This month’s Spotlight is on Gareth Jones, Proprietor of Red Hot Property & Proud Sponsor of the Stan Calvert Annual Scholarship

1, Can you give the readers some idea on your background.  What is your interest in sport? Did you play, where and when?

I have always had very strong interest in sport.  I grew up in a sporting family and environment playing Rugby in my younger days for various clubs.  I progressed through the ranks at Nottingham Rugby Club, then to Otley and finally Leeds Tykes. I then wound-down at a local club, Prudhoe & Stocksfield.  Sadly, I had a serious car crash at the age of 21 which interrupted any significant progression at a critical age .  Outside rugby I also enjoyed tennis, running and various martial arts.  The thing I really enjoy about sport, is that it brings people together.  It doesn’t matter who you are or from what social or economic background you come from – it is a great leveller. Sport has a unique way of stripping you back and allows you to be judged on who you are rather than where you are from!

2, Why did you become involved in Sport Tynedale?

I’m a very focused person, but this provides an opportunity to take the focus of yourself and give back.  That process is quite energising and revitalising and gives you an enthusiasm in a completely different way.  Reading through the applications for the bursary is really quite inspiring.  It is humbling to see what struggles some of these young people have had to endure and how they have overcome them.  It’s great to see what motivates people, and to understand their drive and enthusiasm.  I think the bursary provides a small element of support and ultimately a further opportunity.  It is very difficult to succeed purely on talent, the support around you is critical especially at such a pivotal stage of a young sporting career.

3, What advice would you offer your younger self as a Rugby player?

That’s interesting, I remember training on a Thursday night when it was pouring with rain, the mud was like treacle, knowing my friends were in the night clubs but I was motivated to be there with a purpose.  You have to have a drive, you’ve got to have an element of self-belief without taking it all too seriously and ultimately you’ve got to enjoy it.  If you want to succeed in something you have to be prepared to forego something else.  If you don’t enjoy it, what is the purpose of going without, you have to play for the love of the sport.  You have to be prepared to challenge yourself, interact with people that have succeeded and gain crucial tips from them.  Be prepared to make mistakes and to get knocked back, but don’t get dis-heartened and instead see it as part of the process of being successful.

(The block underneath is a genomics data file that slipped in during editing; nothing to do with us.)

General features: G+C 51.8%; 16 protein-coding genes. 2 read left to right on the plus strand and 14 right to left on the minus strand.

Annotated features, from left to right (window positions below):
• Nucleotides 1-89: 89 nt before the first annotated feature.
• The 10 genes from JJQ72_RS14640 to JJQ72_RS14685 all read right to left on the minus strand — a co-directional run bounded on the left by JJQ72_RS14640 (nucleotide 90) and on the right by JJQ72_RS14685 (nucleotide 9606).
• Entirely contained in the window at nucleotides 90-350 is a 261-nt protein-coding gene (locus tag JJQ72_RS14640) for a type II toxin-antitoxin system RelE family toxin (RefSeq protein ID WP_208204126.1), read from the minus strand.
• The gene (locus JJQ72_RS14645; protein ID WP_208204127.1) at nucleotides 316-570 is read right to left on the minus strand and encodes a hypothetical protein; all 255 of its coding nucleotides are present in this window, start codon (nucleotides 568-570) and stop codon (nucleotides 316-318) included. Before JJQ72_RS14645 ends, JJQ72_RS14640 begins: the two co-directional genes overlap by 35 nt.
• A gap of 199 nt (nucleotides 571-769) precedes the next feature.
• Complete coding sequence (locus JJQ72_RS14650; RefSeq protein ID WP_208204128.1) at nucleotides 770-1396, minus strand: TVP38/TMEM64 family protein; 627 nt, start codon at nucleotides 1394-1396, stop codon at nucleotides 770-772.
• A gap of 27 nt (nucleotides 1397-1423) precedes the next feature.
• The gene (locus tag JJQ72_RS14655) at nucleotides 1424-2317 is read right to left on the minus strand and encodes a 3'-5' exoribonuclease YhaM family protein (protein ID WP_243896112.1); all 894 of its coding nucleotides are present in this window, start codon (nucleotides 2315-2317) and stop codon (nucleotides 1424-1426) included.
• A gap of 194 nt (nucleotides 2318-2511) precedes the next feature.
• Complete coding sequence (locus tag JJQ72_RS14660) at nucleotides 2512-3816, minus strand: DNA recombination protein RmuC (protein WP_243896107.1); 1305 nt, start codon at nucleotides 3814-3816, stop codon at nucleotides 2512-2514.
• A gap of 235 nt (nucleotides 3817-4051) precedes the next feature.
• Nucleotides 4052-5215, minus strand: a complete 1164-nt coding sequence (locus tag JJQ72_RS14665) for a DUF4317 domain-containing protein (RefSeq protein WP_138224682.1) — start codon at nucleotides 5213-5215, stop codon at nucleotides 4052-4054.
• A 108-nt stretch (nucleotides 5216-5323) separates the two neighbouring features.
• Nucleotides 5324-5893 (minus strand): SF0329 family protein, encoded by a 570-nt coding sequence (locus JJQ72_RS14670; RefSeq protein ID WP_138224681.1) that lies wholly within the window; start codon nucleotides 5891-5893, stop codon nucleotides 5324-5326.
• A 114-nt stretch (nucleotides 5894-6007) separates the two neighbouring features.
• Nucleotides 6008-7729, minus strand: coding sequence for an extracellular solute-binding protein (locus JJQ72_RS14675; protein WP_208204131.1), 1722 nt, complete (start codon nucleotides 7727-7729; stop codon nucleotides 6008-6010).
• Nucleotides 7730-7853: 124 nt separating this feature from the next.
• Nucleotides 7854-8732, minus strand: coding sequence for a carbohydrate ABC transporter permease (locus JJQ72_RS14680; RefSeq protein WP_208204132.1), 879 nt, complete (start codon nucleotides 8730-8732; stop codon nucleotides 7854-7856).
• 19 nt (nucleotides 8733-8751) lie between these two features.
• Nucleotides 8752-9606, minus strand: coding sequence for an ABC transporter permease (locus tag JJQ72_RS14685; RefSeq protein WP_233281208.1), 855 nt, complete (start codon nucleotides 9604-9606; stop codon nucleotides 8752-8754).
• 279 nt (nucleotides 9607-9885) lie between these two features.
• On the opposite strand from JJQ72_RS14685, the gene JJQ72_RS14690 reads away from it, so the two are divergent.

4, Do you have any sporting role models?

Many! I’ve always liked the characters in any sport; people like Ian Botham, Bolt or Senna. In sport I think the spectator element is extremely important and somebody who looks like they are enjoying their sport is great to watch.  In football, players like Zidane and Cantona were great, they had something about them and they were willing to try things that others weren’t.  I can remember reading an Alex Ferguson book in which he referred to Ronaldo’s discipline. He never drank or was out late at parties. His desire for success was greater than that. He was therefore prepared to make those short-term sacrifices. His maverick play was not the result of ill-discipline!

5, Can you talk about your experiences of the Sport Tynedale awards evening?

My first experience was 4 years ago when Edward Heslop invited me and gave me the opportunity to see first-hand what they were doing.  It was great to see talented youngsters at the start of their journey; some of whom may not even realise how close they are to major success.  This particular junction is vitally important and being able to provide support is fantastic. I remember at that age there were many distractions, peer pressure’s and things that can steer you away from your goals. With discipline and support who knows what they can achieve. Ultimately, it is great to give back.  It is a hugely rewarding evening to be part of and such an inspiring process.  I also have huge respect for the many people who don’t get any financial gain or rewards for their efforts, the coaches and mentors, who are simply driven to do what they do because they believe in what they do.  It’s all hugely inspiring.